That put Penske and IndyCar on the defensive. With the rumors out there, Penske and company were put in a bad spot. They had to address the rumors. To sit and say nothing would have been a return to the bunker mentality days of the Jeff Belskus era of the early 2010s; and no one wants that. Since no official notification had come from Maranello, they had to go with the “we remain in conversations” line.

I predict that this week, Ferrari will officially notify IndyCar that they are no longer interested in joining IndyCar in 2023 or any other time in the near future.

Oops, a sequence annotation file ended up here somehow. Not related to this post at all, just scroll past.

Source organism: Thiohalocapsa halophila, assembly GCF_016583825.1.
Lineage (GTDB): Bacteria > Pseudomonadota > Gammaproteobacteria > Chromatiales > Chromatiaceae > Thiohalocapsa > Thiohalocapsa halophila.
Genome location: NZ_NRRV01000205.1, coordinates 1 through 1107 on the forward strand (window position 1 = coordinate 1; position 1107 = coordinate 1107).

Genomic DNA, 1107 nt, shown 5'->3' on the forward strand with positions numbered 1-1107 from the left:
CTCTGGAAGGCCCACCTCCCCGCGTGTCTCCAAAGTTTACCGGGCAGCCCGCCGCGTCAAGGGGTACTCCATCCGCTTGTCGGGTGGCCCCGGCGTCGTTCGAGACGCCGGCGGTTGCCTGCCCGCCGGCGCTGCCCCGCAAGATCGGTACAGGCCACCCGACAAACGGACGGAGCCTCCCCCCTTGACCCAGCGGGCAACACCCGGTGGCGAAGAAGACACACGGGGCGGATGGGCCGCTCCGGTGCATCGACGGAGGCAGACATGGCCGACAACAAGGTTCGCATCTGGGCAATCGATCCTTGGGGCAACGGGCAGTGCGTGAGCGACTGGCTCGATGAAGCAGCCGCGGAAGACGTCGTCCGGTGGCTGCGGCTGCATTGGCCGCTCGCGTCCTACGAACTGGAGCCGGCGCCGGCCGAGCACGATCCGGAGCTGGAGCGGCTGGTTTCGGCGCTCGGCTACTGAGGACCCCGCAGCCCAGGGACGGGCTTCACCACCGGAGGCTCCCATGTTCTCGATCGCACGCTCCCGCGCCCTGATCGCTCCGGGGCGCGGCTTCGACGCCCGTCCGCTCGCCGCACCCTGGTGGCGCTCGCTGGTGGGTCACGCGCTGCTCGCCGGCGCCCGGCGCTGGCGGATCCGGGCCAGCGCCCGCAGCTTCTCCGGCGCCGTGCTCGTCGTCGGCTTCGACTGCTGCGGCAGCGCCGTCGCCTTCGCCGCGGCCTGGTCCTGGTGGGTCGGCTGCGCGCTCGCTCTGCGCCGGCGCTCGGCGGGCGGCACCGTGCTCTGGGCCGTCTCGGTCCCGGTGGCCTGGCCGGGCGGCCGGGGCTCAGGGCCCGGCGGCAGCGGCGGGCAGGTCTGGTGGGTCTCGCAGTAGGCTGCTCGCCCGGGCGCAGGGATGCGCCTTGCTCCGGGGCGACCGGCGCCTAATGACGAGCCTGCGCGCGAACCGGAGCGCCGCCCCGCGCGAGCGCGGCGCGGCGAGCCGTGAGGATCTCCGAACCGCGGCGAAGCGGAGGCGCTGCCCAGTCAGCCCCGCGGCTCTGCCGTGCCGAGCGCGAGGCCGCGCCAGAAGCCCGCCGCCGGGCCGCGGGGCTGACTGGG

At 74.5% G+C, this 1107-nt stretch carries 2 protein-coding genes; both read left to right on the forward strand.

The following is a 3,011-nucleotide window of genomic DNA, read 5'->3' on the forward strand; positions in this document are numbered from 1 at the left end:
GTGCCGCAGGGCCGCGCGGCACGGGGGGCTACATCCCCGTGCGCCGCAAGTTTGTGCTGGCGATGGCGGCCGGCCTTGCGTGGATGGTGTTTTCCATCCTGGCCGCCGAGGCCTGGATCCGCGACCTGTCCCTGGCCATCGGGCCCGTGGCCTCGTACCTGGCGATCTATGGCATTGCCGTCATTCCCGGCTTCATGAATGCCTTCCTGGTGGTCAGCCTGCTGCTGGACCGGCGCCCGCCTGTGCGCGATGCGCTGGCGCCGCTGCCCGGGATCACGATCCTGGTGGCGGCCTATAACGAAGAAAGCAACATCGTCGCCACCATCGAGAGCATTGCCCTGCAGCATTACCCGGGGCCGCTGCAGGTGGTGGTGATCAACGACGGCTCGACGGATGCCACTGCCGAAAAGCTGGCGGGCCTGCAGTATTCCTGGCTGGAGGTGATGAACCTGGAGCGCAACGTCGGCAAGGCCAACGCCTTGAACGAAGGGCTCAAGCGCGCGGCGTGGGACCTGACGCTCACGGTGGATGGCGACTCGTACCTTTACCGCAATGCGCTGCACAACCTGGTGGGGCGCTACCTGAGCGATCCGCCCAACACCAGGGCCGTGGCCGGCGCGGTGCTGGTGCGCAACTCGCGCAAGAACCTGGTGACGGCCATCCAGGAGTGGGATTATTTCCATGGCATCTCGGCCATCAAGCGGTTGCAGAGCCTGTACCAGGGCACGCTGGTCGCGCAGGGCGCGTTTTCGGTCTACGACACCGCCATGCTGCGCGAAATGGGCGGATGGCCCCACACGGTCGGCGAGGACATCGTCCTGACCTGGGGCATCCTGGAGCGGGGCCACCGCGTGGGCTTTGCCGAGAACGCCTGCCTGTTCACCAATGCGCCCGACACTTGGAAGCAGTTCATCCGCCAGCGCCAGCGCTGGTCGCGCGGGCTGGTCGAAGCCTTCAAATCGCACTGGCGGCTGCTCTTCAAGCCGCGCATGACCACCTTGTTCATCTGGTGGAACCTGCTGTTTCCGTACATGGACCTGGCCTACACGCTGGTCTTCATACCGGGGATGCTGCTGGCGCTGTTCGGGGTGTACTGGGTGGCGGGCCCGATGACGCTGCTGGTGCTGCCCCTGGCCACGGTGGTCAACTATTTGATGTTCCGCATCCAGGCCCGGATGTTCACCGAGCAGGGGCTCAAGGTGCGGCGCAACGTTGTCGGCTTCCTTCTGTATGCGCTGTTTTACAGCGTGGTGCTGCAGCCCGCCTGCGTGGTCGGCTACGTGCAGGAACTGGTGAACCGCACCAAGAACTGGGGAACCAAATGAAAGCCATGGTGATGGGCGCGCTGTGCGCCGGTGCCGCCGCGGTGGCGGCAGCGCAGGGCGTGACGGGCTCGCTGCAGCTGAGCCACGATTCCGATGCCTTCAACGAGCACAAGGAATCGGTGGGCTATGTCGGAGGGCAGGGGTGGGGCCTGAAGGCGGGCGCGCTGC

I could be wrong. Lord knows, I’ve been wrong before. Remember, I’m the one who said in early April that the 2020 Indianapolis 500 would certainly be run on Memorial Day weekend. All summer long, I was convinced that fans would be allowed to attend the Indianapolis 500 in August. Neither of my bold predictions came close to being true.

But since we started hearing that Ferrari was being courted as a potential engine manufacturer for the next time the NTT IndyCar Series went to a new formula – I was skeptical. Their history of flirtatious behavior with others, simply to fit their own narrative was simply too significant to ignore. I am not a betting man, but if I was – I’d feel pretty comfortable in making a large wager that no car on the IndyCar grid will be adorned with a prancing horse in 2023 or beyond.